Tinnitus

What is tinnitus?

Put simply, tinnitus is the perception of sound in the ears or head where no external source is present. Some call it "ringing in the ears" or "head noise." You may be new to the experience of tinnitus, or you may have been suffering with it for a long time. This condition affects 1 in 5 people.

Tinnitus is pronounced either ti-NIGHT-us or TIN-i-tus. Both pronunciations are correct. The word is of Latin origin, meaning "to ring or tinkle like a bell." In almost all cases, tinnitus is a subjective noise, meaning that only the person who has tinnitus can hear it. People describe hearing different sounds: ringing, hissing, static, crickets, screeching, whooshing, roaring, pulsing, ocean waves, buzzing, dial tones, even music.

There are two types of tinnitus: Subjective tinnitus; sounds only you can hear, which is most common. Objective tinnitus; head or ear noises audible to other people as well as the patient.


What causes tinnitus?

Although there have been tremendous advances through research on what is known about the auditory (hearing) system, the exact physiological cause or causes of tinnitus are not known. There are, however, several likely sources, all of which are known to trigger or worsen tinnitus.

  • Noise exposure - called cilia, in the inner ear. Once damaged, these hair cells cannot be renewed or replaced.
  • Head and neck trauma - Physical trauma to the head and neck can induce tinnitus. Other symptoms include headaches, vertigo, and memory loss.
  • Certain disorders, such as hypo- or hyperthyroidism. Lyme disease, fibromyalgia, and thoracic outlet syndrome, can have tinnitus as a symptom. When tinnitus is a symptom of another disorder, treating the disorder can help alleviate the tinnitus.
  • Certain types of tumors
  • Wax build-up
  • Jaw misalignment
  • Cardiovascular disease
  • Ototoxicity - some medications are ototoxic (toxic to the ear). Other medications will produce tinnitus as a side effect without damaging the inner ear. Effects, which can depend on the dosage of the medication, can be temporary or permanent. Before taking any medication, make sure that your prescribing physician is aware of your tinnitus, and discuss alternative medications that may be available. There are websites that provide information on drug interactions. Two popular resources for this are Drugwatch.com and the Physicians Desktop Reference websites.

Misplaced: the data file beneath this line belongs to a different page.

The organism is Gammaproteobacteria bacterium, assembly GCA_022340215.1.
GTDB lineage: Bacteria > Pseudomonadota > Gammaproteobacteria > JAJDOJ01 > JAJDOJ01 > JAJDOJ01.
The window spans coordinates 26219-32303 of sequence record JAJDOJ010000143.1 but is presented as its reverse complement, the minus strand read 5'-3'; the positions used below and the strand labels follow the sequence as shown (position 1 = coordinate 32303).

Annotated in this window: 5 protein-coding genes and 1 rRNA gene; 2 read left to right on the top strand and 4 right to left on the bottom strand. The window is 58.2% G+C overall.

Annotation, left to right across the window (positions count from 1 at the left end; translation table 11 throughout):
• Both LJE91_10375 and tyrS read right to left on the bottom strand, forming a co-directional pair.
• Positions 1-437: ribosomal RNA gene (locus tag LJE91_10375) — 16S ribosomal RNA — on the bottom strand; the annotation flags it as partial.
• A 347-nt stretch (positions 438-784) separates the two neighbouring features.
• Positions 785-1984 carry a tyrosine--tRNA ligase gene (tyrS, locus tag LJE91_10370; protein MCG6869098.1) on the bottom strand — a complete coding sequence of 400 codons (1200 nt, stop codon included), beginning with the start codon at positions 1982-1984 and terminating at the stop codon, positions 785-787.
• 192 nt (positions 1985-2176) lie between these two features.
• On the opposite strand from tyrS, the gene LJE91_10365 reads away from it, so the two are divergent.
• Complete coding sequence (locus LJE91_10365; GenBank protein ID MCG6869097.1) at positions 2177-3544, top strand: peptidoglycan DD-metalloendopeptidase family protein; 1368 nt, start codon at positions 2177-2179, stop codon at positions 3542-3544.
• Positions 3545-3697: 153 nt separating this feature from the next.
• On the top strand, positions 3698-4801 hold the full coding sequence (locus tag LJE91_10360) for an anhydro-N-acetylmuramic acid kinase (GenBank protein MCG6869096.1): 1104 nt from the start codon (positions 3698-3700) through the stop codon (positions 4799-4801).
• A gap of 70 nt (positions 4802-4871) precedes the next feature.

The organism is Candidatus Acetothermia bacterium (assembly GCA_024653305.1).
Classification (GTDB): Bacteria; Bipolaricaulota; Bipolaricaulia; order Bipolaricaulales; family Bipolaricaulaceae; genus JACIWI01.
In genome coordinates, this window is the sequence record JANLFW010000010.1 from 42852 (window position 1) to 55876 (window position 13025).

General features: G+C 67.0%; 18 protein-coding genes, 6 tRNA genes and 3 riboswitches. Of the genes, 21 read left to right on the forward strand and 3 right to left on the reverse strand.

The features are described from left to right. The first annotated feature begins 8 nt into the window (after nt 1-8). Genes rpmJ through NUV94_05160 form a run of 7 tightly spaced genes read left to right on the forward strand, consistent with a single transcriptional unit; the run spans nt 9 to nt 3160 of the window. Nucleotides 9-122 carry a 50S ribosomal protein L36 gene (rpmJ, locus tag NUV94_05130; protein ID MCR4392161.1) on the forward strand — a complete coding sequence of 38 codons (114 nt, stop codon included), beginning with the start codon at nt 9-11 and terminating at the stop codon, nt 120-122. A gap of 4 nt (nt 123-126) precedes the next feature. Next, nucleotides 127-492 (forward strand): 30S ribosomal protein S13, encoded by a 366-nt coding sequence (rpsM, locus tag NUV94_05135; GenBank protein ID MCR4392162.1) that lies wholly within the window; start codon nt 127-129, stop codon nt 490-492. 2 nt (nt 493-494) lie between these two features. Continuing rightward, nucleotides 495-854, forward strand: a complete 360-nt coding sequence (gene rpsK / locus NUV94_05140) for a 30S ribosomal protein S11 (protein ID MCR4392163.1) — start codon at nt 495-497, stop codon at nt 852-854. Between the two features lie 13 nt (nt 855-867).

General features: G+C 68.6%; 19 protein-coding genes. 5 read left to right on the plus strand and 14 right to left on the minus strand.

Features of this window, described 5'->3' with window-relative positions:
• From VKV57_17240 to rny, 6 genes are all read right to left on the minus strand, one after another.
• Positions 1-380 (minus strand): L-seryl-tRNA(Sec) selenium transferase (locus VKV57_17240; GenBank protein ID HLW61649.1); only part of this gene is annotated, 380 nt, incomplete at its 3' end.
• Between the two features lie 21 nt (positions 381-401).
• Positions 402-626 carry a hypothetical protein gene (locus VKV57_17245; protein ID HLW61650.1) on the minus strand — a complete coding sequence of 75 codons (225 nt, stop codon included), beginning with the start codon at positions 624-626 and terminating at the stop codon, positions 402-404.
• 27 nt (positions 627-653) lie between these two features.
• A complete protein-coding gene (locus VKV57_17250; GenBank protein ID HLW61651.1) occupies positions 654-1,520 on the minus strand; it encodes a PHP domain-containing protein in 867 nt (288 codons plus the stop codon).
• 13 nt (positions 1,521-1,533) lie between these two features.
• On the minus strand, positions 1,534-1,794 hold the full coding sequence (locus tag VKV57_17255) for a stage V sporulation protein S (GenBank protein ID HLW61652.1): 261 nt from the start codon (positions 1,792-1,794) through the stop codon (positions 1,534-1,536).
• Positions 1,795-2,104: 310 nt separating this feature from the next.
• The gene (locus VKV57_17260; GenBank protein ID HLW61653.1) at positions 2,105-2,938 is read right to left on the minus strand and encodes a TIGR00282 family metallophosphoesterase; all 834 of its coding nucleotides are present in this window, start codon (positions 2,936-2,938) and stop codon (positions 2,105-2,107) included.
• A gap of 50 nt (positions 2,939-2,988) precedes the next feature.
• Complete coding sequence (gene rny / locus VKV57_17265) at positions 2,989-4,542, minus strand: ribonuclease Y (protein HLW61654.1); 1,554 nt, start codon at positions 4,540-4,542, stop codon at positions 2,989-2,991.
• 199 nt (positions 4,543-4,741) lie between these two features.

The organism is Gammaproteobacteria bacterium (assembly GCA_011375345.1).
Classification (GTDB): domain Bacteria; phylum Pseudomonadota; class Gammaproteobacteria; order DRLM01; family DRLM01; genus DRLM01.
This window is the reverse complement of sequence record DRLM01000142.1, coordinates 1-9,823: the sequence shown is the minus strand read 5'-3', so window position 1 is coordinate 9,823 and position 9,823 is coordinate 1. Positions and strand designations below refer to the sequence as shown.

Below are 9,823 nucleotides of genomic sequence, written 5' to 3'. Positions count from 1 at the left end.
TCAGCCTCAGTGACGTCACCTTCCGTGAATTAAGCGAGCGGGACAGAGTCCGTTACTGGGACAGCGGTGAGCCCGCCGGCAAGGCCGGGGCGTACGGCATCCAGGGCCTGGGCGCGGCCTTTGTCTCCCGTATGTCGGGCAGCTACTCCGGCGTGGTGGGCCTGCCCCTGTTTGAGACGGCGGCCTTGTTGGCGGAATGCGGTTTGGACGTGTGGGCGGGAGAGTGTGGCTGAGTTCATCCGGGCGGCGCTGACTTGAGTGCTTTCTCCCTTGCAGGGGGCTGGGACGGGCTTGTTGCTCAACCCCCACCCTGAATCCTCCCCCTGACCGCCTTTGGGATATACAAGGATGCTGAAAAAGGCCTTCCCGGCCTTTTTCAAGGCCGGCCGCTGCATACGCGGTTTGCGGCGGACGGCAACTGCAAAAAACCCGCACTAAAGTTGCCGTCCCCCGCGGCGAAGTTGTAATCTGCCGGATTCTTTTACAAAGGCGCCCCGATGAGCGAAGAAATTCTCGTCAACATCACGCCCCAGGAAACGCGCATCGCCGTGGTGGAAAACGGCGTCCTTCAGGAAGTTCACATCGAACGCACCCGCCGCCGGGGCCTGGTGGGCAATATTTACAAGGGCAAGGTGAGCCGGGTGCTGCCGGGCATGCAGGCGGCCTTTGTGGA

• Pulsatile tinnitus - rare type of tinnitus that sounds like a rhythmic pulsing in the ear, typically in time with one's heartbeat. This kind of tinnitus can be caused by abnormal blood flow in the arteries or veins close to the inner ear, brain tumors or irregularities in brain structure.

Protect Yourself from Tinnitus

Read about the risks of loud noise and how you can avoid damage to your ears. Learn how to properly insert and wear earplugs. Music is both magical and menacing. For many people, loud music causes tinnitus. Most at risk are: music lovers with the volume cranked up on their MP3 players, home or car stereo systems or CD players.


Can anything be done to treat and manage my tinnitus now while we all wait and hope for a cure?

The simple answer is yes. This is why we stress the importance of discussing your particular tinnitus situation with a qualified professional at Southwest Ohio ENT Specialists or Hillcrest Hearing & Balance Center.

Amplification - Some tinnitus patients with hearing loss experience total or partial tinnitus relief while wearing hearing aids. There are many variables that determine success. However, if a patient has a hearing loss in the frequency range of the tinnitus, hearing aids may bring back in the ambient sounds that naturally cover the tinnitus.

Sound Therapy - Various treatment strategies use sound to decrease the loudness or prominence of tinnitus. Sound therapies include both wearable (hearing aid-like devices) and non-wearable devices (such as table-top sound machines or even a whirring fan). Often, sound is used to completely or partially cover the tinnitus. Some people refer to this covering of sound as masking. Sound therapies should always be combined with counseling.

For an in-depth look at Tinnitus, please refer to the American Tinnitus Association website at www.ata.org

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